The Mrs. W's were imaginatively realized in the movie. Although they were not what I had imagined when I first read this story, they came alive on the screen as fully realized characters. I must say that Oprah's Mrs. What captured the inner voice of wisdom and guidance much more than the original text or even the audiobook, in which her language came across as hissing or stuttering.

While the movie captures the emotional development and visual tone of the story, its rushed ending left me thinking back to the book. I missed Aunt Beast's careful tending to Meg, helping her discover the light and hope in the world. I wondered how Calvin reunited with Meg.

I hope those questions will lead children back to reading or rereading the books, both Madeline L'Engle's original A Wrinkle in Time and Hope Larson's graphic novel adaptation of A Wrinkle in Time.
In the end, I so appreciate the way Ava DuVernay embraced and captured this imaginative, passionate heroine. Meg wrestles with the existence of good and evil, she embraces love and hope, she claims her identity as a geeky girl who can figure out how to solve problems much bigger than herself. As Madeline L'Engle said in her Newbery Medal acceptance speech in 1963,
"We have the vocation of keeping alive Mr. Melcher's (the founder of the Newbery award) excitement in leading young people into an expanding imagination. Because of the very nature of the world as it is today our children receive in school a heavy load of scientific and analytic subjects, so it is in their reading for fun, for pleasure, that they must be guided into creativity."
Yes, that is just it. Books help young readers discover expanding worlds. Stories lead to stories, ideas create more ideas. I can't wait to hear what others think of this movie and whether it will bring them back to reading the stories.

If you make a purchase using the Amazon links on this site, a small portion goes to Great Kid Books. Thank you for your support.

©2018 Mary Ann Scheuer, Great Kid Books

Sunday, February 25, 2018

Voice of Freedom: Fannie Lou Hamer by Carole Boston Weatherford and Ekua Holmes (ages 10-14)

As we celebrate Black History Month, we must honor those who struggled, raising their voices to call for change. Fannie Lou Hamer was an iconic Civil Rights leader who led voting drives throughout the South and co-founded the Mississippi Freedom Democratic Party. Carole Boston Weatherford chronicles Hamer's life and struggles in the powerful picture book Voice of Freedom. This is an essential book to share--not an easy one to read, but an essential one to share with older children.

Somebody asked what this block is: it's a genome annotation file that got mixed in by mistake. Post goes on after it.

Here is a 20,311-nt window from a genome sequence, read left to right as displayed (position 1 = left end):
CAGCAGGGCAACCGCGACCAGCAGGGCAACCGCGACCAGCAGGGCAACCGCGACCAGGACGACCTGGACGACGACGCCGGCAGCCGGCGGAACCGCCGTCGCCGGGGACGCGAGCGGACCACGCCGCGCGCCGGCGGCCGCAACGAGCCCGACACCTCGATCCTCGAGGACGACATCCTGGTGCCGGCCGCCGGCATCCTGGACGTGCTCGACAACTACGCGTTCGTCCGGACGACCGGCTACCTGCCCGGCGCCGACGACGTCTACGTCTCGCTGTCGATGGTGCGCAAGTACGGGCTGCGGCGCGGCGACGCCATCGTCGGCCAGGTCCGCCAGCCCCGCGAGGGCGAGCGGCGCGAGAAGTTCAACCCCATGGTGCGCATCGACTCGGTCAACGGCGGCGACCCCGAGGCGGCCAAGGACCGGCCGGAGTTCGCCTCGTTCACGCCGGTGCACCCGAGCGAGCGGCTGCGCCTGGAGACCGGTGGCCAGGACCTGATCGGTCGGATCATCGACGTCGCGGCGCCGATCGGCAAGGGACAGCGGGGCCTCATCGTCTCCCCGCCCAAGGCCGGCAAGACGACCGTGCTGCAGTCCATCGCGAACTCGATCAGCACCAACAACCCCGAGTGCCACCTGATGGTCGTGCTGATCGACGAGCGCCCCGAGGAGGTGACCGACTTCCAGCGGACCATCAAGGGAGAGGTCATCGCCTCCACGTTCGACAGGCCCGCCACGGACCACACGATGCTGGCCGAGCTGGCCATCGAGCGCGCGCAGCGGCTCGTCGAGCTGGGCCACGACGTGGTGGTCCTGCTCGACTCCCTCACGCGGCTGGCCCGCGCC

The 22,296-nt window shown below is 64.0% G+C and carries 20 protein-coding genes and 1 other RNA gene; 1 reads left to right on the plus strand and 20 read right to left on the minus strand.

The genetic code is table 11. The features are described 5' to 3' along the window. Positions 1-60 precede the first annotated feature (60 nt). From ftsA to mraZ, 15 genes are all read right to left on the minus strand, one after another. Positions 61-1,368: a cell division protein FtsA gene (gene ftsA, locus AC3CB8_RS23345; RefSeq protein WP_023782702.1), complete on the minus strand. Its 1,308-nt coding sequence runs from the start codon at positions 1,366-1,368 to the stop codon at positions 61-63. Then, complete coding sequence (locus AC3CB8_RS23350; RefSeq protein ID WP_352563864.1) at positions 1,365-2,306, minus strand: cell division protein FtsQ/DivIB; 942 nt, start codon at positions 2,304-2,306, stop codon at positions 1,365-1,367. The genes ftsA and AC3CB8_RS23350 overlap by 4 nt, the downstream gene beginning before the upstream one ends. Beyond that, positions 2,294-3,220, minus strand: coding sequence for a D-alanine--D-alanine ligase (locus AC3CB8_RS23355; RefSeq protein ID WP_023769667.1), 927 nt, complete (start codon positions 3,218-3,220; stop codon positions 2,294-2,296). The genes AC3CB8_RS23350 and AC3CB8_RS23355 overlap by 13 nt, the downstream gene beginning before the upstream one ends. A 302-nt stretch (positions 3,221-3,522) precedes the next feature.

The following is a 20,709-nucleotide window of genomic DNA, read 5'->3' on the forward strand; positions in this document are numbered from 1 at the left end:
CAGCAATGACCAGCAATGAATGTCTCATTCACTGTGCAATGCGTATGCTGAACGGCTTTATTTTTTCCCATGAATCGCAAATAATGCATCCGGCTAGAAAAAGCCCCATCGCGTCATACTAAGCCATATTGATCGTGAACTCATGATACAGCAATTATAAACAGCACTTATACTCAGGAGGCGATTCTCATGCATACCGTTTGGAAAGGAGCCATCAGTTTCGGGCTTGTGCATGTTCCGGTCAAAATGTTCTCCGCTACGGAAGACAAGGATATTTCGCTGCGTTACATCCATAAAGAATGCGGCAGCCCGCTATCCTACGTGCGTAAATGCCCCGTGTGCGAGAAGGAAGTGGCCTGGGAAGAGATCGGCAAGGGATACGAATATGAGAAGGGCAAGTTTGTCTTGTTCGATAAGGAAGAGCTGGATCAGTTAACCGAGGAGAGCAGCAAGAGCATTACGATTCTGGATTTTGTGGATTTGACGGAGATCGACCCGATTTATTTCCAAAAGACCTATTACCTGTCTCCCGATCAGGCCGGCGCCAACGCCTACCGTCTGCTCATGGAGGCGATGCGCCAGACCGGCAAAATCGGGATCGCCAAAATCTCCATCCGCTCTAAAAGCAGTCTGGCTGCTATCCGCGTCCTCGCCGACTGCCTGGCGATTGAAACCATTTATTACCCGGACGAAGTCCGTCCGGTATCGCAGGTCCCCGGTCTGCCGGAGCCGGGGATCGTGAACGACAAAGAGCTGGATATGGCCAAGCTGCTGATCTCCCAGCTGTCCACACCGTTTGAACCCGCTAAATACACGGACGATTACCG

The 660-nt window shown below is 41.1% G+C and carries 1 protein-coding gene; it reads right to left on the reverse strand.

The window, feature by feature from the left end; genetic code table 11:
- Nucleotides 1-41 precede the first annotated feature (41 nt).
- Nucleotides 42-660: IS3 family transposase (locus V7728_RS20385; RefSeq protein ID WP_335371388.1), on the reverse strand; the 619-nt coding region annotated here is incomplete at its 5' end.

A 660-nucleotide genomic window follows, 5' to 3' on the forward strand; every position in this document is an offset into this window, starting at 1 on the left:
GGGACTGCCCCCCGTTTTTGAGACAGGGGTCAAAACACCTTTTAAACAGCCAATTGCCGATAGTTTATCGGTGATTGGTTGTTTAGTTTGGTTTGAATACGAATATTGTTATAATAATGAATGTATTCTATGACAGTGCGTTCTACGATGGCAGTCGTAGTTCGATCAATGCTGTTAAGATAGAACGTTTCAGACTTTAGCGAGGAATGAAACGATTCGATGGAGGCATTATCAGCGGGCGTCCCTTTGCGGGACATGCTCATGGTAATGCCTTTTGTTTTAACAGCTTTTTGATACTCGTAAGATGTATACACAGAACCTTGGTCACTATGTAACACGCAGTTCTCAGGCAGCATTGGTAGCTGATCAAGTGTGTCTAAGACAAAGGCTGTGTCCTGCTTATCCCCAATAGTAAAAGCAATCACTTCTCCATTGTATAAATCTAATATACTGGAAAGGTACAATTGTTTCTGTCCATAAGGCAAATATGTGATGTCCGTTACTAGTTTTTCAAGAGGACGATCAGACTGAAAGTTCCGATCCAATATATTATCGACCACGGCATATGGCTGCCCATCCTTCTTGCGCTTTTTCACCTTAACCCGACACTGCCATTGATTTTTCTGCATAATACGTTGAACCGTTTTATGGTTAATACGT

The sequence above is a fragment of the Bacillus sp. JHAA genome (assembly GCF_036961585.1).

Voice of Freedom: Fannie Lou Hamer, Spirit of the Civil Rights Movement
by Carole Boston Weatherford, illustrated by Ekua Holmes, narrated by Janina Edwards
Candlewick, 2015 // Dreamscape Media, 2017
2016 Caldecott Honor award, 2016 Robert F. Sibert Honor award and the 2016 John Steptoe New Talent Illustrator Award Winner
ages 10-14
Reading Voice of Freedom is like walking beside Fannie Lou Hamer on her hard journey. Even as a child in Mississippi, the daughter of sharecroppers who could barely make enough money to feed their family, Fannie Lou Hamer was keenly aware that the system around her was unjust:
"Black people work so hard, and we ain't got nothin'
to show for it,
I told anyone who would listen.
Sharecropping was just slavery by a gentler name."
"I was just six when I dragged
my first bag down a row of cotton."
We learn that Fannie Lou's hardships continued, and see her political awareness evolve when voting-rights activists came to Mississippi. Weatherford directly addresses harsh elements of life Hamer experienced under Jim Crow laws, such as her forced sterilization under a Mississippi law.

Conversational, free-verse text lends itself to animated adaptation. Janina Edward's narration embodies Hamer's powerful voice with depth and resonance. I watched this through my public library's Hoopla platform, and look forward to sharing this with my students.

Hamer's fierce determination to fight for equal rights survived and thrived, and this power shines through majestically in Weatherford's rich poetic text. Throughout her life, Hamer refused to give up hope. She faced many brutal hardships, which Weatherford describes with candor. This is not an easy book to read, but one that we must share with older children.